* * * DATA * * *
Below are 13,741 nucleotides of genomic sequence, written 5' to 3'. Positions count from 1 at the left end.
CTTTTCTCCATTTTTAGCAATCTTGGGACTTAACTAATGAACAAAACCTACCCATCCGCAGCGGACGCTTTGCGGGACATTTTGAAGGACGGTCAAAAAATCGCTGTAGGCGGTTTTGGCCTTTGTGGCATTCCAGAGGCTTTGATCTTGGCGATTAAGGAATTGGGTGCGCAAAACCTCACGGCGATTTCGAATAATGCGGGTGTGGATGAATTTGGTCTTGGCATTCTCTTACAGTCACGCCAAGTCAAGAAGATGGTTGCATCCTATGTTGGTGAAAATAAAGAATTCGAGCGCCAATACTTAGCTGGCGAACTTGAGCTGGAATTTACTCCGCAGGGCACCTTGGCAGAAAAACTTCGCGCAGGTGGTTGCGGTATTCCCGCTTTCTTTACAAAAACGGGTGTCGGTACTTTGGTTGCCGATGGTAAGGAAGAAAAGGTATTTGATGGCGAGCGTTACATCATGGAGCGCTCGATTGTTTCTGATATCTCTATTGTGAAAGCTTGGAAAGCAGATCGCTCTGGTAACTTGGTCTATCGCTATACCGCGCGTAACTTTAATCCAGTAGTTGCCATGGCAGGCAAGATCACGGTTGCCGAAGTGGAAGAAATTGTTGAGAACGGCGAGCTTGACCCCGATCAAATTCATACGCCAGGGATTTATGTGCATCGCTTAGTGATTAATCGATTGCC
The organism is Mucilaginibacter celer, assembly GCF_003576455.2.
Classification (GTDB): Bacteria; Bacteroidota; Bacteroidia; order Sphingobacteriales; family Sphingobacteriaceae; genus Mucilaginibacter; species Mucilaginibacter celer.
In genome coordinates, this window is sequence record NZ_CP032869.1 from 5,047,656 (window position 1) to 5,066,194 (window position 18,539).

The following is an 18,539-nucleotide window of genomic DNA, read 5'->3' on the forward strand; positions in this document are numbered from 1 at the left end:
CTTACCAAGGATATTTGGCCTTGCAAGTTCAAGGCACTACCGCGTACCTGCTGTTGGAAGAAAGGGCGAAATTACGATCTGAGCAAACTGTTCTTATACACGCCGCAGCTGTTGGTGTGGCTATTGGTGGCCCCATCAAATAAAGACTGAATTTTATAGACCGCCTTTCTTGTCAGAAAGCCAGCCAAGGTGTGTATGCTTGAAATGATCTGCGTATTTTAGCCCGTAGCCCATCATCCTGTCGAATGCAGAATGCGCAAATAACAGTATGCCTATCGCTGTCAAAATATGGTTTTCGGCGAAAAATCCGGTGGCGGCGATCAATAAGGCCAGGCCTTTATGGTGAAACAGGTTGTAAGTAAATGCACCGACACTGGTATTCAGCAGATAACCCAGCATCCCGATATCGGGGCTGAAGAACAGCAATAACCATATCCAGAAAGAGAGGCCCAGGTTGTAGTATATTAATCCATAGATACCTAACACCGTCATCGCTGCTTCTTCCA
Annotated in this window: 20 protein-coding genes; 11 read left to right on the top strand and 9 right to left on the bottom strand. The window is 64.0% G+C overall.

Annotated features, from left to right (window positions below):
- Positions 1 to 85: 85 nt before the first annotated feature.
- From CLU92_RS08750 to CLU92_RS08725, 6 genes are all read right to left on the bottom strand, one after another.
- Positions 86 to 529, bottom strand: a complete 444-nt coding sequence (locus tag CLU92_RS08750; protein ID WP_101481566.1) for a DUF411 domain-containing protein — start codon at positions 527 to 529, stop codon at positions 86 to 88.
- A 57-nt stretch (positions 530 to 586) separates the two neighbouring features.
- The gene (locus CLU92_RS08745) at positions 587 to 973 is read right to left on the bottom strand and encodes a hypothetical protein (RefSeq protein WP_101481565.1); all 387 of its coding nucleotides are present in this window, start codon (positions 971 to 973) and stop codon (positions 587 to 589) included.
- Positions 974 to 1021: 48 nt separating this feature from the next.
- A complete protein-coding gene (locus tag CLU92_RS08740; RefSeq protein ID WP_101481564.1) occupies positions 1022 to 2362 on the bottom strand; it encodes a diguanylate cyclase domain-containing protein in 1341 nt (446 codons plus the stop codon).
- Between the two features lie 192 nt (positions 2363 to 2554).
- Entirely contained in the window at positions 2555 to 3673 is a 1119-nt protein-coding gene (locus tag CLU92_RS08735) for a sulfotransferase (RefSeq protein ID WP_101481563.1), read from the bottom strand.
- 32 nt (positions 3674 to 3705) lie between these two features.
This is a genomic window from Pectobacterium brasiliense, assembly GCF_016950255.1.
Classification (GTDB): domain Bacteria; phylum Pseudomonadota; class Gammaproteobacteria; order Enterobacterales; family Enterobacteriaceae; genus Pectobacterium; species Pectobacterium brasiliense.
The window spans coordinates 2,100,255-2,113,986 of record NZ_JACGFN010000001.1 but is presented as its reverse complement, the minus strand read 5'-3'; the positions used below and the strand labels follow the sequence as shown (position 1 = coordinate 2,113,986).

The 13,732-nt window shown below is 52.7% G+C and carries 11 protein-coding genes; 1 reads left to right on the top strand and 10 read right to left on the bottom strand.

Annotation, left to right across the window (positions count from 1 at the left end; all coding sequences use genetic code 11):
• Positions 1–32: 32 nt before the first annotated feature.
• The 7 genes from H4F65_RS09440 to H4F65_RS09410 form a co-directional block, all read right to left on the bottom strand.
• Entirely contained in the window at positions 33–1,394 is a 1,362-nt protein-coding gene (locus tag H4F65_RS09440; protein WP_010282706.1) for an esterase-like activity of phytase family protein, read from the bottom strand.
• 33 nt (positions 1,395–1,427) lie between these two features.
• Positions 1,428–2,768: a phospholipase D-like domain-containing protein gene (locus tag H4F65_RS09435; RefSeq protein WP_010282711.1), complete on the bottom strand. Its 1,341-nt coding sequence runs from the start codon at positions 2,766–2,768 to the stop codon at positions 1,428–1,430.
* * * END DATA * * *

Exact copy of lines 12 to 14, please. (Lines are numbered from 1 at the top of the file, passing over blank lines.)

- Positions 86 to 529, bottom strand: a complete 444-nt coding sequence (locus tag CLU92_RS08750; protein ID WP_101481566.1) for a DUF411 domain-containing protein — start codon at positions 527 to 529, stop codon at positions 86 to 88.
- A 57-nt stretch (positions 530 to 586) separates the two neighbouring features.
- The gene (locus CLU92_RS08745) at positions 587 to 973 is read right to left on the bottom strand and encodes a hypothetical protein (RefSeq protein WP_101481565.1); all 387 of its coding nucleotides are present in this window, start codon (positions 971 to 973) and stop codon (positions 587 to 589) included.